Stories for older boys. Adventure novels. He relished the growth of his vocabulary. After a year there was hardly a word that he did not know, but nevertheless he came across more and more things that he did not understand. That confused him. The people in the stories behaved weirdly, became unaccountably excited about matters such as hate, love, passion, infidelity, jealousy. All those things meant nothing to him and he could not stand this. He started to watch movies again. He had stopped watching them because afterwards the ship would seem so much emptier, so much bleaker. Besides, they did not teach him enough words. But now that he was having problems with the meanings behind those words he had no choice. As it turned out, his confusion only grew. What for instance could he make of love? What was that?
Gnaeus did not get beyond a good feeling. The huge dictionaries in the computer only sent him from pillar to post.

    What is love? Warm affection.
    What is affection? Love.

Things like that infurated him. Names. Words. Nothing else. The meanings did not become clear to him. Warmth? Did he feel that? Yes, sometimes, when he cuddled with Jeremiah, when he thought back to his parents or earth. Even when he thought of Gnaeus, when he had made french fries. Was that love?
    "Yes Tony."
    " Do I feel love for you?"
    Silence, that dumb "Please wait, I am thinking" message on the screen.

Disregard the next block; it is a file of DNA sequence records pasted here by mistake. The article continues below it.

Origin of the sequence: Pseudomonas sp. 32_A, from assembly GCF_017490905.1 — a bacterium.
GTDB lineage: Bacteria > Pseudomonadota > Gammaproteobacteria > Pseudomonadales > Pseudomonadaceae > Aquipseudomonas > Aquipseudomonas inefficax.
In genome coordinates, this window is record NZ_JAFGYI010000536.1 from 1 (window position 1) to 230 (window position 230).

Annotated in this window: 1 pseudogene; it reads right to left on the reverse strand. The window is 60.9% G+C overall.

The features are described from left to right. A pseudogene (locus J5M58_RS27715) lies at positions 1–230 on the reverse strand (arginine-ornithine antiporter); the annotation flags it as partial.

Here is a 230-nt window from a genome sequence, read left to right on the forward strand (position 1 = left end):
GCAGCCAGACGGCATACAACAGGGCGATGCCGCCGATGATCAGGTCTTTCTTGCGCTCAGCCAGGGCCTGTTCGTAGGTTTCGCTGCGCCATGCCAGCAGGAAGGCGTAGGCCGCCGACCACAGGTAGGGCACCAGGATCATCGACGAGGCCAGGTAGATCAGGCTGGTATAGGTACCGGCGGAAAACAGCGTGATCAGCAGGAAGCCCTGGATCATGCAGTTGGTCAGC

"Yes", the robot said, after a while. "You think I am good. That is the same."
    Tony doubted it. In the stories people did the weirdest things because of love. They killed others, even themselves. If Gnaeus ever disappeared, Tony he would certainly miss him but kill himself? No way. He delved deeper into his books, came across Romeo and Juliet. He watched a movie of the same name and was astounded by the excitement that Julia caused Romeo. Incomprehensible. She was a nice lady, sure, but why all the fuss? His mom had also been a woman. If he understood well, he felt love for her, but nothing like the feelings that Juliet caused Romeo. Were there differences between women? He dug deeper into the problem and discovered that there was a lot more to it. Out of love men and women also did things with each other's bodies. He watched other movies, came upon some kind of wrestling match between a naked man and a naked woman. The man had a big lump between his legs and pushed that inside the woman. It seemed to hurt because they both moaned loudly. He was also shocked by the size of the man’s thing; his own was just a floppy little tendril. Was there something wrong with him? A quick study set him at ease. He still had a lot of growing to do. He would understand once he was older. For the time being he had better forget all those things. They only distracted. So he concentrated on the sciences again.